Internet companies and civil liberties groups were alarmed this spring when a U.S. Senate bill proposed handing the White House the power to disconnect private-sector computers from the Internet.
They’re not much happier about a revised version that aides to Sen. Jay Rockefeller, a West Virginia Democrat, have spent months drafting behind closed doors. CNET News has obtained a copy of the 55-page draft of S.773 (excerpt), which still appears to permit the president to seize temporary control of private-sector networks during a so-called cybersecurity emergency.
The new version would allow the president to “declare a cybersecurity emergency” relating to “non-governmental” computer networks and do what’s necessary to respond to the threat. Other sections of the proposal include a federal certification program for “cybersecurity professionals,” and a requirement that certain computer systems and networks in the private sector be managed by people who have been awarded that license.
Probably the most controversial language begins in Section 201, which permits the president to “direct the national response to the cyber threat” if necessary for “the national defense and security.” The White House is supposed to engage in “periodic mapping” of private networks deemed to be critical, and those companies “shall share” requested information with the federal government. (“Cyber” is defined as anything having to do with the Internet, telecommunications, computers, or computer networks.)
Translation: If your company is deemed “critical,” a new set of regulations kick in involving who you can hire, what information you must disclose, and when the government would exercise control over your computers or network.
To read the entire story go to http://news.cnet.com/8301-13578_3-10320096-38.html
Working parents feed their children in soup kitchens as cost of living soars
Each Friday, teachers in elementary schools in a corner of the richest country in the world quietly slip packs of peanut butter, fruit and granola bars into some pupils’ bags – enough food to get them through the weekend before school dinners resume on Monday.
Not a word is said to the pupils or their parents because, even as the number of families in West Virginia dependent on food handouts continues to rise, many are ashamed to admit to their friends and neighbours that they need help.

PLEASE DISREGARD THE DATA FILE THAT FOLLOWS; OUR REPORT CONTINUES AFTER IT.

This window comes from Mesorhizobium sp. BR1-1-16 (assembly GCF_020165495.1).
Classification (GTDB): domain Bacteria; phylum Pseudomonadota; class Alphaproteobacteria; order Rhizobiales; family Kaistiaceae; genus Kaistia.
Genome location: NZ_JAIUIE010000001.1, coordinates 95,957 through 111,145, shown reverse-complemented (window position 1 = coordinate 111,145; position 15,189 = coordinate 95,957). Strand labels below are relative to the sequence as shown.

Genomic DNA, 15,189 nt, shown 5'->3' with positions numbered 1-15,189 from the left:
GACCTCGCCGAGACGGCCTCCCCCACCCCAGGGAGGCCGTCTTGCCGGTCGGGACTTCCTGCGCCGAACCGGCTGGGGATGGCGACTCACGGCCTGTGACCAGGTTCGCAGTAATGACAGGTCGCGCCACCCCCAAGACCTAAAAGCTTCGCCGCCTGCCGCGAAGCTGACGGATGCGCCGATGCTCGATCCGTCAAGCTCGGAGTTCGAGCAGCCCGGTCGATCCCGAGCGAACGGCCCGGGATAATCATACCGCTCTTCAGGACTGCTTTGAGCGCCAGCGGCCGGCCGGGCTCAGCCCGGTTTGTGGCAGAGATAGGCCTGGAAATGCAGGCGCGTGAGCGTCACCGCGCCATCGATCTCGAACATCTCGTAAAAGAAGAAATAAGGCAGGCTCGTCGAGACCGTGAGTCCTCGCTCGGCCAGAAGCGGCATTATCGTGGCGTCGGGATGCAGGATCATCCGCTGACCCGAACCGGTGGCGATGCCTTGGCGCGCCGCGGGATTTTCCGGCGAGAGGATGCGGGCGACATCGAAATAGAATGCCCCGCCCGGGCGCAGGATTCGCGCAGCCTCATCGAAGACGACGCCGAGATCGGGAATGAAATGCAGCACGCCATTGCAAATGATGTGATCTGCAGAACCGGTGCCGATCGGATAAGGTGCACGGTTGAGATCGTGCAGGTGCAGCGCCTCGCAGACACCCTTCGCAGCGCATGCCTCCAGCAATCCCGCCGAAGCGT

“The teachers spot the children they think aren’t getting enough to eat at home, those from families they know are having difficulties,” said Carla Nardella, who heads the state’s main food bank which distributes free boxes of groceries and supplies soup kitchens in West Virginia.
“These are proud people, so the teachers do it discreetly. We call them backpack snack packs, and started distributing them this year to give extra food to children because the situation is getting more difficult.
“We’ve begun with 400 children. It’s our hope that one day there will be a programme like this in every school in West Virginia, because there are children in every school who need help. It’s so hard seeing children go hungry.”
It is not just the children. One in six of West Virginia’s 1.8 million people receive government food stamps – one of the highest rates in the country – and the total is rising by the week.
Also in the food lines are elderly people who have seen their pensions wiped out by the stock market crash, families driven into destitution by medical expenses because they cannot afford insurance, and the large numbers of people who are perennially dependent on welfare in one of America’s poorest states.
But most of those on food stamps need more, and are forced to make use of handouts of groceries or to visit soup kitchens.
To read the rest of this article go to http://www.guardian.co.uk/world/2009/may/01/recession-food-handouts-america-virginia